“Anyone who runs ahead and does not continue in the teaching of Christ does not have God; whoever continues in the teaching has both the Father and the Son.”
~2 John 9 (NIV).
What is progress and what is progressive? In our contemporary lives we ‘go on’ with God and make our progress, allowing the discipleship process to take its course. This is our hope. This is not running ahead of God, and of the teaching of Christ—it’s very much in keeping and in time with both those.
“There is true progress in the Christian life, but it is progress based on a deeper knowledge of the historical, biblical Christ.”
There are two things to take hold of here:
The Historical Christ
This is the person of Jesus Christ, what he came for, what he did, how he lived, the testimony of others, the miracles, the teaching, and finally his Passion—the cross—and his resurrection from the dead before ascending into heaven, sending forth the Holy Spirit at Pentecost.
The Biblical Christ
Swept past the gospels in Acts and the letters of the apostles, and henceforth, swept before the gospels into the Old Testament, the shimmer and echoes of the biblical Christ resound for all to see and hear. Indeed, I’m not sure we can get to the entire ‘biblical Christ’ without considering the whole canon that is the Holy Bible.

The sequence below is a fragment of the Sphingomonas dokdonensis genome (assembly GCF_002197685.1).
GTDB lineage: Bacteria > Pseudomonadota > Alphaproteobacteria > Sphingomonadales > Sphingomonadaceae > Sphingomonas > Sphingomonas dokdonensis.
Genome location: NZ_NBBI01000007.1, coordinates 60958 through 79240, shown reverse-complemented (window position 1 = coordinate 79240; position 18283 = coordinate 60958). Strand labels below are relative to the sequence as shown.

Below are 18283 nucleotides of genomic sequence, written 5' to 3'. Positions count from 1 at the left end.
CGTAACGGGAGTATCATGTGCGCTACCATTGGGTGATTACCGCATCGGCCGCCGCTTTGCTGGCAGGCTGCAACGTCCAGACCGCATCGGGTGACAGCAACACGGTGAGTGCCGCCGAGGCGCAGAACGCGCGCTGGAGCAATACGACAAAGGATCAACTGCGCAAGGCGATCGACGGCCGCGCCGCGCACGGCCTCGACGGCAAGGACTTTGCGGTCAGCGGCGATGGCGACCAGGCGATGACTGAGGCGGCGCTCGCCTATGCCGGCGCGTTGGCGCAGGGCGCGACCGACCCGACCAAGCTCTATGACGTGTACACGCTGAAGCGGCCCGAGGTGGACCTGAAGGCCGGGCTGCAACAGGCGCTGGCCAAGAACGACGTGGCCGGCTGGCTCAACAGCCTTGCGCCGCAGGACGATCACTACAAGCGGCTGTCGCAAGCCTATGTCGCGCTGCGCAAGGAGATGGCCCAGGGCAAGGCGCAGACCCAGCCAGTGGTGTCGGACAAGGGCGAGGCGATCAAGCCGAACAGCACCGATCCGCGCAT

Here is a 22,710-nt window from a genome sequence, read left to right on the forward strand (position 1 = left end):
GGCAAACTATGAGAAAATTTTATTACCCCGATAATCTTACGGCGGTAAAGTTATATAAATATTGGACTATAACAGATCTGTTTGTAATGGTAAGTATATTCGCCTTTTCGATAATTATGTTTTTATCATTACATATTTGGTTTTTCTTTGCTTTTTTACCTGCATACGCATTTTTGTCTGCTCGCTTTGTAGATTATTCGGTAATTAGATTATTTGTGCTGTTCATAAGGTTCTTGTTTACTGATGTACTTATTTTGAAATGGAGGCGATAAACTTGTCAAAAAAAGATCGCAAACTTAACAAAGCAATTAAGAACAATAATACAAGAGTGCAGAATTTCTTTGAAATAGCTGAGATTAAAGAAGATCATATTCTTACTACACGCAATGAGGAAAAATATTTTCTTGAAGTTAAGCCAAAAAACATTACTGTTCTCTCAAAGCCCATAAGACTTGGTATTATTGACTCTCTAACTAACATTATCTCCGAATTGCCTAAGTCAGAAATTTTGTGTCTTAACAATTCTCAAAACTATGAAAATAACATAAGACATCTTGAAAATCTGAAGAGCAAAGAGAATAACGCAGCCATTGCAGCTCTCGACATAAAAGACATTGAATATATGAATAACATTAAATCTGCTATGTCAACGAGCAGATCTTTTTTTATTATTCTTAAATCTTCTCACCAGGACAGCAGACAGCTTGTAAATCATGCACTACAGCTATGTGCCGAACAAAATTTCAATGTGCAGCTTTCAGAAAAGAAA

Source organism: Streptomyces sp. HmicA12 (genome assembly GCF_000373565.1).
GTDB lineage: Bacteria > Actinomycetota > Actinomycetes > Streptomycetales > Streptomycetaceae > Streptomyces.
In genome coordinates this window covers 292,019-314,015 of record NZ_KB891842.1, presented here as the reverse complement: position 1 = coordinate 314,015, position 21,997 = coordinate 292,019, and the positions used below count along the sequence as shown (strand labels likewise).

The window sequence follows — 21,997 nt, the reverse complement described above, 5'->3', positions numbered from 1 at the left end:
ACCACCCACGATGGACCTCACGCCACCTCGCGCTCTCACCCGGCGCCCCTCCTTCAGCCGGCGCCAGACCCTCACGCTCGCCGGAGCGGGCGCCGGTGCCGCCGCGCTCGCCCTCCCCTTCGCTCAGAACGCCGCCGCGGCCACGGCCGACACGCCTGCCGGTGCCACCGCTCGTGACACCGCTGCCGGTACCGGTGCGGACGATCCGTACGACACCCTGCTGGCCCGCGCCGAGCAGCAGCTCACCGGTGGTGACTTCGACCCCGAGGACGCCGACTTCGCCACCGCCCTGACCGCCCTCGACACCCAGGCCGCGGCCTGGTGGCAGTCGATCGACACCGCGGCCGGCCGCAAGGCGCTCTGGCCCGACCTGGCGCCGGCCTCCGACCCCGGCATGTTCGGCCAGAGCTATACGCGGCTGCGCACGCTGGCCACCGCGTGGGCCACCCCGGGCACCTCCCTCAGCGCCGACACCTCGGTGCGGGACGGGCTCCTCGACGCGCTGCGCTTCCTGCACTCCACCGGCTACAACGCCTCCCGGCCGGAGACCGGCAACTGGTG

When we care for our journeys in discipleship with God that much that Jesus becomes the absolute centre of our devoted candour, the historical, personal Jesus and the biblical Jesus step forth into our lives.
Progress is therefore on his terms and entirely consistent with his teaching. We cannot make up our own rules as far as salvation and discipleship is concerned. And the still, almost-silent voice of God is there in us when we experience something visceral that says to us, in our “progress,” ‘Christ is being left out of this Christianity.’
Let us always be on our guard to ensure there is a consistent thread of the historical, biblical Jesus in our Christian murmurings and Christian-sprung actions.
© 2010 S. J. Wickham.
 James Montgomery Boice, The Epistles of John – An Expositional Commentary (Grand Rapids, Michigan: Baker Books, 1979), p. 164.
 I think it’s wise and cautionary to note that this means that Christ need not always be “credited,” but that any progress and teaching should be consistent with the historical and biblical Jesus i.e. his Spiritual way (cf. John 3:16; 14:6 etc), the Fruit of the Spirit, the Golden Rule, repentance and the forgiveness of sin etc. There are some genuine cases where the Spirit must be allowed to, and indeed does in any event, work covertly.